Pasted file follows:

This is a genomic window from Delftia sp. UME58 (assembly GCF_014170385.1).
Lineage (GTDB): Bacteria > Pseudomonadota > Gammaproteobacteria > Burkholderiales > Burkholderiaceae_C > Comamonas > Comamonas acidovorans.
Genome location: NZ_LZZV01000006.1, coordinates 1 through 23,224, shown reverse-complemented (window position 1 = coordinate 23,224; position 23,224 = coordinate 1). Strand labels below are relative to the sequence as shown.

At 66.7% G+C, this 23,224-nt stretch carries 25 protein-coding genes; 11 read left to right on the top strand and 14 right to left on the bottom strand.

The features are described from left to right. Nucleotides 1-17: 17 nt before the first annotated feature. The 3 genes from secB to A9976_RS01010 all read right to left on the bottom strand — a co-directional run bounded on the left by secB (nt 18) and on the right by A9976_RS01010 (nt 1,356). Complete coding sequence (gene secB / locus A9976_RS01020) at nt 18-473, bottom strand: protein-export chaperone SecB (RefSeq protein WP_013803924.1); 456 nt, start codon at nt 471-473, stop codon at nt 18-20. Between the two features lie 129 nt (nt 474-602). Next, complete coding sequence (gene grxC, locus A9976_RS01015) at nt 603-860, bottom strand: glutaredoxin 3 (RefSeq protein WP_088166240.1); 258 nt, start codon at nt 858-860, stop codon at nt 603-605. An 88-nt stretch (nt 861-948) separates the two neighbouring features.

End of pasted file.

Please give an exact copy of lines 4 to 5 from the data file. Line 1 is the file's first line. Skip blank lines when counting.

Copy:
At 66.7% G+C, this 23,224-nt stretch carries 25 protein-coding genes; 11 read left to right on the top strand and 14 right to left on the bottom strand.

The features are described from left to right. Nucleotides 1-17: 17 nt before the first annotated feature. The 3 genes from secB to A9976_RS01010 all read right to left on the bottom strand — a co-directional run bounded on the left by secB (nt 18) and on the right by A9976_RS01010 (nt 1,356). Complete coding sequence (gene secB / locus A9976_RS01020) at nt 18-473, bottom strand: protein-export chaperone SecB (RefSeq protein WP_013803924.1); 456 nt, start codon at nt 471-473, stop codon at nt 18-20. Between the two features lie 129 nt (nt 474-602). Next, complete coding sequence (gene grxC, locus A9976_RS01015) at nt 603-860, bottom strand: glutaredoxin 3 (RefSeq protein WP_088166240.1); 258 nt, start codon at nt 858-860, stop codon at nt 603-605. An 88-nt stretch (nt 861-948) separates the two neighbouring features.